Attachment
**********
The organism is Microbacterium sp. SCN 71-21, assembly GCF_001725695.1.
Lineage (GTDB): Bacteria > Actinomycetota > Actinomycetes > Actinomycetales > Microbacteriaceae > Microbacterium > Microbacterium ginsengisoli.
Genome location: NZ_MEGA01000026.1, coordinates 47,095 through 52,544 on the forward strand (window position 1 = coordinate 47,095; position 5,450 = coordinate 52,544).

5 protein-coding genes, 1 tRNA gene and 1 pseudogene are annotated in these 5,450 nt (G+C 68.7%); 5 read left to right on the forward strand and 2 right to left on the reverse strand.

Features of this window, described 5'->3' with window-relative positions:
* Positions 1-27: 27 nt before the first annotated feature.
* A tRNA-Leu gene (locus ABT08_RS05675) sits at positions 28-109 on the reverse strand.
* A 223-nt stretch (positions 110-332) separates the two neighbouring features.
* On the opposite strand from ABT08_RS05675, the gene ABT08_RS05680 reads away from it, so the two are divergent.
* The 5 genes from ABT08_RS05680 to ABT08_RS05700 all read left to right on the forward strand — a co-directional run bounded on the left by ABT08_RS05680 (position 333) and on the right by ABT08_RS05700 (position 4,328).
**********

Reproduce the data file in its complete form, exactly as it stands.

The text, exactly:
The organism is Microbacterium sp. SCN 71-21, assembly GCF_001725695.1.
Lineage (GTDB): Bacteria > Actinomycetota > Actinomycetes > Actinomycetales > Microbacteriaceae > Microbacterium > Microbacterium ginsengisoli.
Genome location: NZ_MEGA01000026.1, coordinates 47,095 through 52,544 on the forward strand (window position 1 = coordinate 47,095; position 5,450 = coordinate 52,544).

5 protein-coding genes, 1 tRNA gene and 1 pseudogene are annotated in these 5,450 nt (G+C 68.7%); 5 read left to right on the forward strand and 2 right to left on the reverse strand.

Features of this window, described 5'->3' with window-relative positions:
* Positions 1-27: 27 nt before the first annotated feature.
* A tRNA-Leu gene (locus ABT08_RS05675) sits at positions 28-109 on the reverse strand.
* A 223-nt stretch (positions 110-332) separates the two neighbouring features.
* On the opposite strand from ABT08_RS05675, the gene ABT08_RS05680 reads away from it, so the two are divergent.
* The 5 genes from ABT08_RS05680 to ABT08_RS05700 all read left to right on the forward strand — a co-directional run bounded on the left by ABT08_RS05680 (position 333) and on the right by ABT08_RS05700 (position 4,328).